_    -> handleDir world input

drawHero (heroX, heroY) = do
  setCursorPosition heroY heroX
  setSGR [ SetConsoleIntensity BoldIntensity
         , SetColor Foreground Vivid Blue ]
  putStr "@"

-- receive a character and return our Input data structure,
-- recursing on invalid input
getInput = do
  char <- getChar
  case char of
    'q' -> return Exit
    'w' -> return Up
    's' -> return Down
    'a' -> return Left
    'd' -> return Right
    _ -> getInput

-- given a world and a direction, 'adjust' the hero's position, and loop
-- with our updated hero
handleDir w@(World (heroX, heroY)) input = gameLoop $ w { wHero = newCoord }
  where newCoord = case input of
                    Up    -> (heroX, heroY - 1)
                    Down  -> (heroX, heroY + 1)
                    Left  -> (heroX - 1, heroY)
                    Right -> (heroX + 1, heroY)

Now the hero moves around using the good old-fashioned ‘wasd’, and the player may quit by pressing ‘q’. This mostly does what we want - but what if we start pressing ‘a’ or ‘w’ from the starting position? It may appear that the hero is moving in the opposite direction from where we want. To keep this from happening we need to limit the hero’s movement. In fact, let’s keep the hero in between 0 and 80 in all directions. We should also remove the case section out of handleDir, that way we can apply directions to anything, not just the player.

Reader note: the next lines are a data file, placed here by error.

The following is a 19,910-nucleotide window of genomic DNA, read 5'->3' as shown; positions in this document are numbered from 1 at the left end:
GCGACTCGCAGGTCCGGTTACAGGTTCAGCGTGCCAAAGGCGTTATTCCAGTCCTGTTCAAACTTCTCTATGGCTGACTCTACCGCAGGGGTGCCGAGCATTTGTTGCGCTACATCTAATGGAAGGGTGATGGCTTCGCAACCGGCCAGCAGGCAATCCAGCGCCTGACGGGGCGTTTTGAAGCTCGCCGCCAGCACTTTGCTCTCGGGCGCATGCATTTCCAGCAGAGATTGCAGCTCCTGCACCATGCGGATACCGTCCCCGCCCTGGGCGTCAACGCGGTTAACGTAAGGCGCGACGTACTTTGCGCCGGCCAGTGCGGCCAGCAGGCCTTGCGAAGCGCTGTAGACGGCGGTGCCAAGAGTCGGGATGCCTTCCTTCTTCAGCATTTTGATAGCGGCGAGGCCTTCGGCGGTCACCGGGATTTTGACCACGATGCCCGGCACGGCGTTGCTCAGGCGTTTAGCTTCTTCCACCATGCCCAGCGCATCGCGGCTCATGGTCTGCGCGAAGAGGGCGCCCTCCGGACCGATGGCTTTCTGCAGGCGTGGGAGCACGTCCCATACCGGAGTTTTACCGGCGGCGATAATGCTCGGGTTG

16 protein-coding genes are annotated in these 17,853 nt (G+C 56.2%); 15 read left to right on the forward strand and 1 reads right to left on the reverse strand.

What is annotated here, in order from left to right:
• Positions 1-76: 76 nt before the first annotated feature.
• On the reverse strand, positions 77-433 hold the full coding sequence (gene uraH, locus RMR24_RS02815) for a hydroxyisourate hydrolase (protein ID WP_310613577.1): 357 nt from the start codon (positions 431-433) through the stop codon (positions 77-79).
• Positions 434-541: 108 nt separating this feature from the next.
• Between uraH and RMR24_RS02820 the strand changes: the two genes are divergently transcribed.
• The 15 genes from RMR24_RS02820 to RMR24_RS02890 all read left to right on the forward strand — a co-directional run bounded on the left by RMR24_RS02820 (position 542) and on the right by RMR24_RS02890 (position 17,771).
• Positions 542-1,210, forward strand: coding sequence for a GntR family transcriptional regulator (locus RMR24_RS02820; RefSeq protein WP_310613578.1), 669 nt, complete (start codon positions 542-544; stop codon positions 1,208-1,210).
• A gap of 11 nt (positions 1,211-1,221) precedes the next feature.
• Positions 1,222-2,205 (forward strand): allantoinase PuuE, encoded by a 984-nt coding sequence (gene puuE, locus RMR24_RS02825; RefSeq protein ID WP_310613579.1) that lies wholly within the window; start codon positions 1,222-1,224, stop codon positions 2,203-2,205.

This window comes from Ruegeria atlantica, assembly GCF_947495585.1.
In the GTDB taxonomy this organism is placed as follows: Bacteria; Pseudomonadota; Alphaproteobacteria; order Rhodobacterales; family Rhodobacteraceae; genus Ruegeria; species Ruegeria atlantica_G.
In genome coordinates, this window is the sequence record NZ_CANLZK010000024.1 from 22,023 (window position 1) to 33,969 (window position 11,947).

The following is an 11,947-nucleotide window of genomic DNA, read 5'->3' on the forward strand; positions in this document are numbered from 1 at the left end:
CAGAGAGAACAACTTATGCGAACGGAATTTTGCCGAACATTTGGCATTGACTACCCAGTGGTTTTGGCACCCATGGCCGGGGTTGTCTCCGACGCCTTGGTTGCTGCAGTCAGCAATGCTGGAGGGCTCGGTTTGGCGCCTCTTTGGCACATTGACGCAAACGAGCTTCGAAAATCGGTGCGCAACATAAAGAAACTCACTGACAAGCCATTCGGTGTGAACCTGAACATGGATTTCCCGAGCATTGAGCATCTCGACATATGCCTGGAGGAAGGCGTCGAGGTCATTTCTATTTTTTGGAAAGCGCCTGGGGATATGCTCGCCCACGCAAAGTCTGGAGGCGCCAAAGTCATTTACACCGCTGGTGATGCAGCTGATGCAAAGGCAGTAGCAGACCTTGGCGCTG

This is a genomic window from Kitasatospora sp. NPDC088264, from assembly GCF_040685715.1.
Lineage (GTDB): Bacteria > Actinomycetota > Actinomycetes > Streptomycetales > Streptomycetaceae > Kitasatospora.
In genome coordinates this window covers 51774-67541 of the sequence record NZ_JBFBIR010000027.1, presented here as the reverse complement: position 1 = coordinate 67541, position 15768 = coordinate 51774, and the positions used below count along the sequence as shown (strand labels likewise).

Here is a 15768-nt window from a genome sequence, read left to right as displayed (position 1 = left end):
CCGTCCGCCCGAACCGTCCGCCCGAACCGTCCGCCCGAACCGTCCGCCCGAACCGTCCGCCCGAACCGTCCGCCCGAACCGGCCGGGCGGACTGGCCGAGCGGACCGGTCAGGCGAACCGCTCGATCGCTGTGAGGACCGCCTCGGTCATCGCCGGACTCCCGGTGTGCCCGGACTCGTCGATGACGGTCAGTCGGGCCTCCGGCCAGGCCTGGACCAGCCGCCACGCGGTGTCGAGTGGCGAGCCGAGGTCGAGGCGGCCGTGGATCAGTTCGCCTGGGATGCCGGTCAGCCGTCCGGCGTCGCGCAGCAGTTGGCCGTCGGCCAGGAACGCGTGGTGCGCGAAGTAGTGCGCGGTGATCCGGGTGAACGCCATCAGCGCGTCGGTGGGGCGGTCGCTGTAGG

-- operator to add 2 coordinates together
(|+|) :: Coord -> Coord -> Coord
(|+|) (x1, y1) (x2, y2) = (x1 + x2, y1 + y2)

dirToCoord d
  | d == Up    = (0, -1)
  | d == Down  = (0,  1)
  | d == Left  = (-1, 0)
  | d == Right = (1,  0)
  | otherwise  = (0,  0)

-- add the supplied direction to the hero's position, and set that
-- to be the hero's new position, making sure to limit the hero's
-- position between 0 and 80 in either direction
handleDir w@(World hero) input = gameLoop (w { wHero = newCoord })
  where newCoord       = (newX, newY)
        (heroX, heroY) = hero |+| dirToCoord input
        hConst i       = max 0 (min i 80)
        newX           = hConst heroX
        newY           = hConst heroY

Finally, let’s make sure we say goodbye to the player when they press ‘q’,
as well as set the cursor back to being visible:

-- update the game loop to add in the goodbye message
gameLoop world@(World hero) = do
  drawHero hero
  input <- getInput
  case input of
    Exit -> handleExit
    _    -> handleDir world input

-- when the user wants to exit we give them a thank you
-- message and then reshow the cursor
handleExit = do
  setCursorPosition 0 0
  putStrLn "Thank you for playing!"

Great, the hero moves around and now we exit a little better than better and we have a goodbye message for the player. This is a small start to our roguelike, but its a good foundation. Next post we’ll work with adding some actual game elements to Thieflike.

The code and an install-able project for this post is located at: https://github.com/jamiltron/Thieflike/tree/post01

Thank you for reading!